As a 2004 graduate of Osceola High School in Kissimmee, we had a saying "Once A Kowboy, Always A Kowboy." That holds true until this day. I'll never forget where I came from and I'll always keep an eye on how fellow alumni are doing in sport and in life.
One of those athletes is Tynia Gaither. Gaither dawned the blue and gold from 2008 to 2012 where she won five individual state titles including three in the 100 and two in the 200 meter dash. After graduating she went onto run for Coach Caryl Smith Gilbert at USC and earn multiple NCAA All-American honors. Her Bahamian nationality gave her the opportunity to run in their national trials, CARIFTA Games, and even the 2016 Olympics where she made it to the semi-finals in the 200m dash.
Friday night she will set foot in London Stadium for the IAAF World Championships 200m final. It's particularly special to Gaither because it is the first world team she has been a part of.
"It's my first year as a professional athlete and to make the final after having a pretty rough past two months, is nothing but a blessing and a testimony for me," she said.
The former Kowboy product now trains in Austin, TX with Coach Darryl "D2" Woodson who also works with athletes Bianca Knight, Natasha Hastings, Michael Tinsley, Mike Rodgers, and more. Coming into the meet Gaither says she was in a mental state that she hasn't been able to grasp for the past couple months, a very positive mindset.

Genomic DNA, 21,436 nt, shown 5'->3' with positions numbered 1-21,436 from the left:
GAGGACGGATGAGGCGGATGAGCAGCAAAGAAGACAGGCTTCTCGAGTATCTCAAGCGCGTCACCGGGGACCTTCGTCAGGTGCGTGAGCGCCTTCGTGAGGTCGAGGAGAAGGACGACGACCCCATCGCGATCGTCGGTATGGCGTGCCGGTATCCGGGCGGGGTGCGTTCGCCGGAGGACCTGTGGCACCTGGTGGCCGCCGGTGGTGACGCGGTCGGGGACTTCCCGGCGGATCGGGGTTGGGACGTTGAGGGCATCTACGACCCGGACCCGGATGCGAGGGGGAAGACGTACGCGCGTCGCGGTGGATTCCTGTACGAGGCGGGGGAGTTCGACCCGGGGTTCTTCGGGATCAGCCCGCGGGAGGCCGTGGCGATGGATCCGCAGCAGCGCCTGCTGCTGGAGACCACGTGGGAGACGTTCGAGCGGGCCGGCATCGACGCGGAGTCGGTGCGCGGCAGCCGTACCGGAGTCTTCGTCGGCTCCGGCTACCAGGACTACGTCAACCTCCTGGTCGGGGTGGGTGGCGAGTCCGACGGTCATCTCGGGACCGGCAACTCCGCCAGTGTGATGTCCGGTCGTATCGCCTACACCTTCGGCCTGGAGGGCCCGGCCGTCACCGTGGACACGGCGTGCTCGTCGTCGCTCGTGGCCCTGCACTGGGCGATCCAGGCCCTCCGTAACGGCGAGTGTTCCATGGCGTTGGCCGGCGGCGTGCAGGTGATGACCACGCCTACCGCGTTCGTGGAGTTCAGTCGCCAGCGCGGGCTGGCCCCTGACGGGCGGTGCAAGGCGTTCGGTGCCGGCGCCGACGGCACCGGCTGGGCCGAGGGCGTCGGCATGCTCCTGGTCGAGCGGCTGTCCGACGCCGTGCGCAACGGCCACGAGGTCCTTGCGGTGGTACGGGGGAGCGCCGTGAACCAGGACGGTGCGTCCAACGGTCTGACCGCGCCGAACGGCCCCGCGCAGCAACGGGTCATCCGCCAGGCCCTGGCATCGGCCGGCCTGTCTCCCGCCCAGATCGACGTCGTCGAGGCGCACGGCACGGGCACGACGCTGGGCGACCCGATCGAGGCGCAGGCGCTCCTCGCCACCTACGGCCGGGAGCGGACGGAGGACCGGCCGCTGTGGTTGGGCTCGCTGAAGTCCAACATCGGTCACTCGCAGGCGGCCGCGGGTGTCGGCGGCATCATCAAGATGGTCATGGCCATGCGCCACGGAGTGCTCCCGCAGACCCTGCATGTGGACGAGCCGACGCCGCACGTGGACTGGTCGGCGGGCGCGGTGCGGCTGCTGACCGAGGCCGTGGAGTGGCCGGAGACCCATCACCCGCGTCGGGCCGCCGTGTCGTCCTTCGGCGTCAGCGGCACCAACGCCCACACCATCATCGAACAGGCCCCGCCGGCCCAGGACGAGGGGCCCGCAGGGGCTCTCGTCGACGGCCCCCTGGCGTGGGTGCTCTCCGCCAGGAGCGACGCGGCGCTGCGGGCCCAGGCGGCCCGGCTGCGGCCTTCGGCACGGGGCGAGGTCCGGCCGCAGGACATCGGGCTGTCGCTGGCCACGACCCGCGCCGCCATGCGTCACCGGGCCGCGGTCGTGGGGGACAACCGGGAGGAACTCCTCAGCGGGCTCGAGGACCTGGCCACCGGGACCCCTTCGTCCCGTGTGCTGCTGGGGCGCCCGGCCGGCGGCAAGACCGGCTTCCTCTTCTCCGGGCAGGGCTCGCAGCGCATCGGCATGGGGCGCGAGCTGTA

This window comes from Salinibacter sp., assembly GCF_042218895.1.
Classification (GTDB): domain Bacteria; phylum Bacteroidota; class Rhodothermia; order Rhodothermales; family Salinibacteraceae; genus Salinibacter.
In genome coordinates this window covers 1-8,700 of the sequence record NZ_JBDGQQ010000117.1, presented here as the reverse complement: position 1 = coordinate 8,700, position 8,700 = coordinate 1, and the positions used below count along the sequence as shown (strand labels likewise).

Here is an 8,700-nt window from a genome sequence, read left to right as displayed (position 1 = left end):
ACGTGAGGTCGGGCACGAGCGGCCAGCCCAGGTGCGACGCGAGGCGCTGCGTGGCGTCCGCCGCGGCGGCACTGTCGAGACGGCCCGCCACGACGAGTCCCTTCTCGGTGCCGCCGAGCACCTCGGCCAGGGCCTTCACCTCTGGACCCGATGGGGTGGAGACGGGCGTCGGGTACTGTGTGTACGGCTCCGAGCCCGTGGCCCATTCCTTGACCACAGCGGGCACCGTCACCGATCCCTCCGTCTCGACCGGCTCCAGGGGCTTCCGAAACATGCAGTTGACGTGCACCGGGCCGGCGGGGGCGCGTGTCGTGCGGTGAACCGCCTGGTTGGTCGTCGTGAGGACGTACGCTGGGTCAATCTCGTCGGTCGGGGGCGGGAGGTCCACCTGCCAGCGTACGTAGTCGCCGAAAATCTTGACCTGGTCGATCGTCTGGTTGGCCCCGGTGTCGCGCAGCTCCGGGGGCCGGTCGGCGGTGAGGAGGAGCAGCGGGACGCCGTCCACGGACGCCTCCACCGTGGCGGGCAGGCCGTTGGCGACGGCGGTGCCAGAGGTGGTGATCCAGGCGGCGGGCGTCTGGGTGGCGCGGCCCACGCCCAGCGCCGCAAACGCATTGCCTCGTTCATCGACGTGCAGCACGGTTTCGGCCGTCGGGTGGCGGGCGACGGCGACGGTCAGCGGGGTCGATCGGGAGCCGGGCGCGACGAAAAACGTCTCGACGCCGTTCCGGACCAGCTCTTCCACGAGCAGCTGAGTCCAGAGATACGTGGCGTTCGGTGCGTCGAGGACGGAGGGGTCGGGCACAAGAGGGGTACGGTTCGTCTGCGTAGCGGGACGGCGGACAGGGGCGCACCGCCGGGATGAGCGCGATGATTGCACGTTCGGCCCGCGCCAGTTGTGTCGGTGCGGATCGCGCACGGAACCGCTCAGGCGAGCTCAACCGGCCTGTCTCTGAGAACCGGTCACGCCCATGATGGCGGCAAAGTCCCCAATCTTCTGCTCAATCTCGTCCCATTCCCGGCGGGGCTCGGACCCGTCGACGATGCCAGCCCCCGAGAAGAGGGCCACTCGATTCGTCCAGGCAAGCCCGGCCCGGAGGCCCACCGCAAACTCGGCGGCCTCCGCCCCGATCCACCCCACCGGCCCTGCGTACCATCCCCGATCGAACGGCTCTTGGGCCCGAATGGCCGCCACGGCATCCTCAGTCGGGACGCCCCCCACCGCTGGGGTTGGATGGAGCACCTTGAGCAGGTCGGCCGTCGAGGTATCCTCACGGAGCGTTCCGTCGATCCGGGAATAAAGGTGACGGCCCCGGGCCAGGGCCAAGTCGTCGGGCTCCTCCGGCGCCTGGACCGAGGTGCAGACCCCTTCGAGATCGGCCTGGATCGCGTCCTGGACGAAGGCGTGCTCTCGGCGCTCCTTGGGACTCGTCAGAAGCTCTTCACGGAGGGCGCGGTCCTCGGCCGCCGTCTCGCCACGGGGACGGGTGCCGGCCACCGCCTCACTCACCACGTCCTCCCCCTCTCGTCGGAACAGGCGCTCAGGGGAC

"I went into the heats confident that I was strong enough to grab an automatic qualifying place (top 2)," she explained. "The key for me in that race was to finish strong, and that's what I did. In the semi-finals, I knew I'd have to dig a little deeper. So I really focused on executing proper technique and just focusing on my own lane."
Gaither finished second behind 2016 Olympic silver medalist Daphne Schippers in the first heat with a time of 22.98 and clawed her way into the final by nabbing the last spot, placing fourth by two one-thousandths of a second. She doesn't have any plans of trying anything new in the finals.
"The goal for tomorrow is to do exactly what got me into the finals: zone out the rest of the field, remain relaxed, and execute MY race," she said. "When I do that, I tend to run a pretty decent race."
As a high school athlete did she ever think this day would come and she'd be racing against the fastest sprinters in the world?
"Back at OHS, I knew I'd be where I am right now because I've always been extremely hungry for it," Gaither said. "I have and will always work hard to be where I am and I've always had the right people in my circle to help me and push me to accomplish my dreams and goals."